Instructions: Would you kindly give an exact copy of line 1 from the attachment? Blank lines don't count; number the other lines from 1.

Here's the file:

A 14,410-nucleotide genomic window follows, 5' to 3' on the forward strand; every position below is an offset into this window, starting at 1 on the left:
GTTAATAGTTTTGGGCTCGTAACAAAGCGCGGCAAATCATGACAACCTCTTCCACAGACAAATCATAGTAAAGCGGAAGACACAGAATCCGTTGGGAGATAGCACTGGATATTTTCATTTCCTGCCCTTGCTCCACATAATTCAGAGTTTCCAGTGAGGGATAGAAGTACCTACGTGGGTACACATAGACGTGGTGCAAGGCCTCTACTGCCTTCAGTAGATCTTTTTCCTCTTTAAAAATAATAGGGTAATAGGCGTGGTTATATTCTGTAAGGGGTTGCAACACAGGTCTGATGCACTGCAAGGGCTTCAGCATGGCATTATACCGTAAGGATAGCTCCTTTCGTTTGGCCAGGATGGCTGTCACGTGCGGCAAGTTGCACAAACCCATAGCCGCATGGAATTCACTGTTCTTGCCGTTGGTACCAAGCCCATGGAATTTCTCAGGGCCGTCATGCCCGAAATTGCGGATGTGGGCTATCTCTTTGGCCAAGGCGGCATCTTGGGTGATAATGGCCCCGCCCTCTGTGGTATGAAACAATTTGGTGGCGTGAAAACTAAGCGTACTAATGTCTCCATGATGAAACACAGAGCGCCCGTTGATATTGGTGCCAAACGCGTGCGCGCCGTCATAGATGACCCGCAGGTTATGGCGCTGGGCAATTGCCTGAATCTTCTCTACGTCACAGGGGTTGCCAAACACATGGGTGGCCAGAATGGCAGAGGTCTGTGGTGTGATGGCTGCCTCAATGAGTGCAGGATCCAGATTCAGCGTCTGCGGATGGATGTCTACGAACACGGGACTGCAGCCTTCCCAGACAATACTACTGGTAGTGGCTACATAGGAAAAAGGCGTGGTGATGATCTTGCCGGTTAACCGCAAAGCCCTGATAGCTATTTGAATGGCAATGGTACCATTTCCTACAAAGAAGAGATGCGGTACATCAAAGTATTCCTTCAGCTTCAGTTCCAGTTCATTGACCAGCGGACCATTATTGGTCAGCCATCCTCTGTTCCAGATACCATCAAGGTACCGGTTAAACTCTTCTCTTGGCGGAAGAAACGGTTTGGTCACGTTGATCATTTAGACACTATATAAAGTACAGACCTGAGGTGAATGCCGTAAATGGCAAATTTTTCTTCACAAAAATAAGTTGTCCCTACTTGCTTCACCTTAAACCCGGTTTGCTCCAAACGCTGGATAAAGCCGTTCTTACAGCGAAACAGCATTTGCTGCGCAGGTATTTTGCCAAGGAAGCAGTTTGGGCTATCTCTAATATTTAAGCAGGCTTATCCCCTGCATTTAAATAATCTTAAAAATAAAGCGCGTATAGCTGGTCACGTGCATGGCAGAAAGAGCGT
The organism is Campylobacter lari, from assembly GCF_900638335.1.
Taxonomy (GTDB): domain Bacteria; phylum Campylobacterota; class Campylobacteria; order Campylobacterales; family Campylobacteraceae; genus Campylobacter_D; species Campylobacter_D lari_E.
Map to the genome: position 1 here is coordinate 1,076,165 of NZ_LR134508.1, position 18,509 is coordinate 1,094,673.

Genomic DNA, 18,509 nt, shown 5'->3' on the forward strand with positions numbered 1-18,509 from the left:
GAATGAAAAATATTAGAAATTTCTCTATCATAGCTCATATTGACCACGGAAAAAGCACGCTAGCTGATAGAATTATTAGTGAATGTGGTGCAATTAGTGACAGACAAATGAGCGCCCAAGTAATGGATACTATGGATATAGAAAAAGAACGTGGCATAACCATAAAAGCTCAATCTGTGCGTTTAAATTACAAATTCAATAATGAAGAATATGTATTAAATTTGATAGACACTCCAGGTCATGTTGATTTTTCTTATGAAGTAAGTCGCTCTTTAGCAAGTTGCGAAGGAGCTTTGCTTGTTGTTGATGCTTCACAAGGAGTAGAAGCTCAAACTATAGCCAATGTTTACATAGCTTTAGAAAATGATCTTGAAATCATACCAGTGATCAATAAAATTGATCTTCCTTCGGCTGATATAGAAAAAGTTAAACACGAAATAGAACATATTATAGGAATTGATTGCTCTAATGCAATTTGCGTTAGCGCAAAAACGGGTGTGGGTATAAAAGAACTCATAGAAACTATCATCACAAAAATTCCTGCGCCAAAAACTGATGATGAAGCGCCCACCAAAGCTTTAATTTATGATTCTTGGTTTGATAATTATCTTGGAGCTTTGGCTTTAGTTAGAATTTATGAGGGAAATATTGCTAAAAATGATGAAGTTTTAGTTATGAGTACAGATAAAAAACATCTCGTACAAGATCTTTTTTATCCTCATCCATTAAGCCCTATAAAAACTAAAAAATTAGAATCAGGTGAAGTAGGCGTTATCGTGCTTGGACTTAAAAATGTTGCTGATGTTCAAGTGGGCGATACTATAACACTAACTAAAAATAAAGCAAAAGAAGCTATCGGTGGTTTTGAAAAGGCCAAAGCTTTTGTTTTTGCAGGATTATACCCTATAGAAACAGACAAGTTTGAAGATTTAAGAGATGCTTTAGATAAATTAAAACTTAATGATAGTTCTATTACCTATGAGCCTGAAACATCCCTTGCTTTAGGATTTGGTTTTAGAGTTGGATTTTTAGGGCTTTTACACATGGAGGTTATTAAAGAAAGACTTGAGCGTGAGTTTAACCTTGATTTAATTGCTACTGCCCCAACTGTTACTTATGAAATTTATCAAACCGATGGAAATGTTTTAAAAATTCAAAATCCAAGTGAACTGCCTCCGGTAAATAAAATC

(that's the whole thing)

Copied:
A 14,410-nucleotide genomic window follows, 5' to 3' on the forward strand; every position below is an offset into this window, starting at 1 on the left: